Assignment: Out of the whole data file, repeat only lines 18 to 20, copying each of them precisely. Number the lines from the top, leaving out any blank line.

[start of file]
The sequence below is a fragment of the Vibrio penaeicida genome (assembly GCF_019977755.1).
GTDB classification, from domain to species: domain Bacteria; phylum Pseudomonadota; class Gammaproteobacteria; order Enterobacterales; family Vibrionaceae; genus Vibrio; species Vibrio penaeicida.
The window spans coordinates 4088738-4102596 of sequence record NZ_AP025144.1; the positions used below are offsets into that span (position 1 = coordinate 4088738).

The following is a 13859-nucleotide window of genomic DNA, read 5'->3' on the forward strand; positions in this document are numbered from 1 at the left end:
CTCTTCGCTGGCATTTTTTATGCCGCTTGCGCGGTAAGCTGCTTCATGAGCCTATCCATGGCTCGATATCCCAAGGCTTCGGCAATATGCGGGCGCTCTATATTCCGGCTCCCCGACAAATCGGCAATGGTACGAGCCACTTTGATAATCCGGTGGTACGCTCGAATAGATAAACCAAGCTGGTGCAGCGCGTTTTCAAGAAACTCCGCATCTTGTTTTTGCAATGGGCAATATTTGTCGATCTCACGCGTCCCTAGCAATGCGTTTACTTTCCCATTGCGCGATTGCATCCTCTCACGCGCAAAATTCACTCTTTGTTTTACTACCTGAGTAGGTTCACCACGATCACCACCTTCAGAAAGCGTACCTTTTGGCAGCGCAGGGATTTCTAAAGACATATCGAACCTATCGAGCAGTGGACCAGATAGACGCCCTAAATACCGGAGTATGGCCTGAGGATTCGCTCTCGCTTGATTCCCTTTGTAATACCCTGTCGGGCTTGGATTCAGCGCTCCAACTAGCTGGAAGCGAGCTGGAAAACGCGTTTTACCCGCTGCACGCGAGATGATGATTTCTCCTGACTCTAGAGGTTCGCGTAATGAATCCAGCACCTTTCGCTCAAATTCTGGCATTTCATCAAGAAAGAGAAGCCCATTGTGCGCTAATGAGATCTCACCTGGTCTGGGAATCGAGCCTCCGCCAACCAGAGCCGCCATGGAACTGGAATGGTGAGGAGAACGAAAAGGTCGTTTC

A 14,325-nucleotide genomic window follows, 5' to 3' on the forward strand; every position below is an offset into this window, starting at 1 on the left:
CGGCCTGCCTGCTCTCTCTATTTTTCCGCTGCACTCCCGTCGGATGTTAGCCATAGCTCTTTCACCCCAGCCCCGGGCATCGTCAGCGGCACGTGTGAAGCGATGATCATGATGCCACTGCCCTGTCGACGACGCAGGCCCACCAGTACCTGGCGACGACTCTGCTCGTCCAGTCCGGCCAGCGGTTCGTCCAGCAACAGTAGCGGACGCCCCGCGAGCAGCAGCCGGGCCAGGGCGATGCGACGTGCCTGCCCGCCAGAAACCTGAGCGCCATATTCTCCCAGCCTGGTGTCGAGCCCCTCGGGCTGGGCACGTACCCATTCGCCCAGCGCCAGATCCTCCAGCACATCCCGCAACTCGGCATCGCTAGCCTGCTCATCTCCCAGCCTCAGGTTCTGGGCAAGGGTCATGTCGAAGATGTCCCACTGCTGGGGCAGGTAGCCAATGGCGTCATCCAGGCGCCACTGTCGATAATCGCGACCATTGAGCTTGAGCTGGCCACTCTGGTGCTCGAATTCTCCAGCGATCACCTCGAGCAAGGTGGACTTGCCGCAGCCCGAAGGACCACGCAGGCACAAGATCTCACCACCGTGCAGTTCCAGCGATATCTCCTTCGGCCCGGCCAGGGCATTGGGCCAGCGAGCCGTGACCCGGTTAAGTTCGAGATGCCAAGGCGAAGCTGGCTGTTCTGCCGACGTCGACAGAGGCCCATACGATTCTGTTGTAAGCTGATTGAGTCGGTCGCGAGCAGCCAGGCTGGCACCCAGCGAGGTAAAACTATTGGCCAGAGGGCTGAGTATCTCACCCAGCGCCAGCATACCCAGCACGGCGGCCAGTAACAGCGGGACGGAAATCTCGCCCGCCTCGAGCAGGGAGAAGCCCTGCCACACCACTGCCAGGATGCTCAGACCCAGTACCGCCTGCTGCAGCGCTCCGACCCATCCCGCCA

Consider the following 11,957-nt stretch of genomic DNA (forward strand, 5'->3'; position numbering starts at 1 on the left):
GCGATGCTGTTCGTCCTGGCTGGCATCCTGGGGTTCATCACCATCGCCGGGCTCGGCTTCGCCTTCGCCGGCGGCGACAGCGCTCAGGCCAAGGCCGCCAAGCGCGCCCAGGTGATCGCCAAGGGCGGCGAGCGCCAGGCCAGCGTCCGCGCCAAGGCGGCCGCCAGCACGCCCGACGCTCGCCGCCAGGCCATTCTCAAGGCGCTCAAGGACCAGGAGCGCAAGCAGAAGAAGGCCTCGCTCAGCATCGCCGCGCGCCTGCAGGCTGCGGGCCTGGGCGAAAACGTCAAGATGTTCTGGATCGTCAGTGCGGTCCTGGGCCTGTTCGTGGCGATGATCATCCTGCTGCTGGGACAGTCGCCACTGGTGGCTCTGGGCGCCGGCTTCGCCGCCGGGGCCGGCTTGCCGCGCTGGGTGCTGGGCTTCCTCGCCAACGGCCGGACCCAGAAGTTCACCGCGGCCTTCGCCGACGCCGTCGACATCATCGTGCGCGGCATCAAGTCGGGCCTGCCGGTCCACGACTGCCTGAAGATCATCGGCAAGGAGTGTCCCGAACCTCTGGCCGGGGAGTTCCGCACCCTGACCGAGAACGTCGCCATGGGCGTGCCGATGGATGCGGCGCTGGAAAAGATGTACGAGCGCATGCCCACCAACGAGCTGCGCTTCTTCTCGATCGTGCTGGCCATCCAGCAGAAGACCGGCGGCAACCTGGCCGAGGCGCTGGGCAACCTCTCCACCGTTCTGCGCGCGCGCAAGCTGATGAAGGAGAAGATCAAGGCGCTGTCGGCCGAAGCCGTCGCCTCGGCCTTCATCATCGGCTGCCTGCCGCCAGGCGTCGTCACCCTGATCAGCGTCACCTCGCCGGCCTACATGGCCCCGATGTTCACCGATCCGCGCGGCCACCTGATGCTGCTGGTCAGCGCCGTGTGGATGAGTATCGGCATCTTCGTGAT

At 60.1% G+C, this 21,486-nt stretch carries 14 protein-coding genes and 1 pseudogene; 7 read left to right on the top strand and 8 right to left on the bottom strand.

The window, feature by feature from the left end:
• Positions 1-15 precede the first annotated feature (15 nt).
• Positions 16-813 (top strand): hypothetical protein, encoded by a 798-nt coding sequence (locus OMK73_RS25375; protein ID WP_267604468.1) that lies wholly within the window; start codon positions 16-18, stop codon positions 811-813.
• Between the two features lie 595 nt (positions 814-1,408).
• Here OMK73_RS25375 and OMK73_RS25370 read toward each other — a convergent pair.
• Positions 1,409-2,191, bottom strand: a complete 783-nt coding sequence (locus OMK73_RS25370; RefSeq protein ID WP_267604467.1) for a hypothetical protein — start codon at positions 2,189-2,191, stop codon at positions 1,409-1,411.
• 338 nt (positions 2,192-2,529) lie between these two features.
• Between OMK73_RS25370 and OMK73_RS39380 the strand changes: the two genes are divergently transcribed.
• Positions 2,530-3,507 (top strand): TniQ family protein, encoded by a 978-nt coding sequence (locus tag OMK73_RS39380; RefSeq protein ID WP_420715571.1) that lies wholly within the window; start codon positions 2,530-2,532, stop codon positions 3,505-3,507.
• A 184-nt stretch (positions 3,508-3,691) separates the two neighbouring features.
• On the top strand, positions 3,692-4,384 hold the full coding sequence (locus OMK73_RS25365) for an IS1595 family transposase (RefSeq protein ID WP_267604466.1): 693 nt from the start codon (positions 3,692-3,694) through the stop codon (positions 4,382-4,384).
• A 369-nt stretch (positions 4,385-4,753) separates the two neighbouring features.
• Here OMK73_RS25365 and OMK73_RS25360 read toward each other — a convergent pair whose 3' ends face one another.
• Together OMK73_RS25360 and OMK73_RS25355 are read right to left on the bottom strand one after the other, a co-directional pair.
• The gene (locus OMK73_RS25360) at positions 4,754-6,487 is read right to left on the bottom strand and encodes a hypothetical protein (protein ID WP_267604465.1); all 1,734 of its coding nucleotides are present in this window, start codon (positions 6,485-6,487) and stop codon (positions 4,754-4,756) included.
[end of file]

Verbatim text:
• Between OMK73_RS25370 and OMK73_RS39380 the strand changes: the two genes are divergently transcribed.
• Positions 2,530-3,507 (top strand): TniQ family protein, encoded by a 978-nt coding sequence (locus tag OMK73_RS39380; RefSeq protein ID WP_420715571.1) that lies wholly within the window; start codon positions 2,530-2,532, stop codon positions 3,505-3,507.
• A 184-nt stretch (positions 3,508-3,691) separates the two neighbouring features.